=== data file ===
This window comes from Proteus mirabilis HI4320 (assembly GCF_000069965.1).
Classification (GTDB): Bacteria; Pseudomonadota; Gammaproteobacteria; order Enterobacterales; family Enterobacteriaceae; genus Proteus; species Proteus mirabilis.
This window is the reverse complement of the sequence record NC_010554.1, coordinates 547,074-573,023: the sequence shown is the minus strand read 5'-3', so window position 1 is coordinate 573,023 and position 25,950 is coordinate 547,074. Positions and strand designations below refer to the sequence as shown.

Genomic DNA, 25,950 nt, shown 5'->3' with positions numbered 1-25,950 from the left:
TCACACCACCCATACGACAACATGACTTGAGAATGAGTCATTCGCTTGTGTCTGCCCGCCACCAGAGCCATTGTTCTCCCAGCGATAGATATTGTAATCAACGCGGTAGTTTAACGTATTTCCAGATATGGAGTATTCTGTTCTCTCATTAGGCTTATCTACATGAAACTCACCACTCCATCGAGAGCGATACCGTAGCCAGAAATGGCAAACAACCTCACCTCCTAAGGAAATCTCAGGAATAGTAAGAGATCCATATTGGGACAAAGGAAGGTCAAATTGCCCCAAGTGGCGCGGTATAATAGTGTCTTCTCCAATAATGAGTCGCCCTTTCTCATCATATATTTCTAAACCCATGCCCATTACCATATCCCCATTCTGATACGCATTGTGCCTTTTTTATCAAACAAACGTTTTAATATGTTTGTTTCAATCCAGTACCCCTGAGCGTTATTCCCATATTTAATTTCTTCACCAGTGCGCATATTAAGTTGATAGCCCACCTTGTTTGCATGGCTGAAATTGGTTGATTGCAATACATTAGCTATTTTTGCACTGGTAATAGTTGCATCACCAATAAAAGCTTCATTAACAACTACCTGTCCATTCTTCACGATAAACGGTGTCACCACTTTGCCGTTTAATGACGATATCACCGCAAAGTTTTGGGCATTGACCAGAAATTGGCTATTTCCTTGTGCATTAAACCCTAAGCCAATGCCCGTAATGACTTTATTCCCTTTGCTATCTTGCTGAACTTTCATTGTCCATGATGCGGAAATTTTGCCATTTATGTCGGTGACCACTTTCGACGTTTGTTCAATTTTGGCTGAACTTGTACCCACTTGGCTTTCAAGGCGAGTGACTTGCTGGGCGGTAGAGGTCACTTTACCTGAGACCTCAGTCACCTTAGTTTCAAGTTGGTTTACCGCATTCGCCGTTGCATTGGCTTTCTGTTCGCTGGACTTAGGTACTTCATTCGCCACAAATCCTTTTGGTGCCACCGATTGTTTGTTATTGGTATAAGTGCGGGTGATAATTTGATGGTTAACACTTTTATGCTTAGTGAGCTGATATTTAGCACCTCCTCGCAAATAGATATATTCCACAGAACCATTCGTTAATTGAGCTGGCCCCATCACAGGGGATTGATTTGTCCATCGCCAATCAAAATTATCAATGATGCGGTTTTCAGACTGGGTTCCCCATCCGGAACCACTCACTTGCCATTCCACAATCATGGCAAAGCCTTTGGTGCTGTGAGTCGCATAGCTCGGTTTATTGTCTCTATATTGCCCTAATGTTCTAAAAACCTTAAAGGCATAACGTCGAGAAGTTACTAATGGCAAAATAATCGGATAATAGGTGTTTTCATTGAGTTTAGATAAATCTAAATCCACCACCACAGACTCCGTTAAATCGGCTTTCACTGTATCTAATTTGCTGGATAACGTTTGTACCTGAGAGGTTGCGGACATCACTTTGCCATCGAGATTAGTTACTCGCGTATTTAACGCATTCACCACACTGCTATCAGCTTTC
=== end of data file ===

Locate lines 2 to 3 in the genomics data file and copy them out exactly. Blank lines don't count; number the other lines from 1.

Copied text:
Classification (GTDB): Bacteria; Pseudomonadota; Gammaproteobacteria; order Enterobacterales; family Enterobacteriaceae; genus Proteus; species Proteus mirabilis.
This window is the reverse complement of the sequence record NC_010554.1, coordinates 547,074-573,023: the sequence shown is the minus strand read 5'-3', so window position 1 is coordinate 573,023 and position 25,950 is coordinate 547,074. Positions and strand designations below refer to the sequence as shown.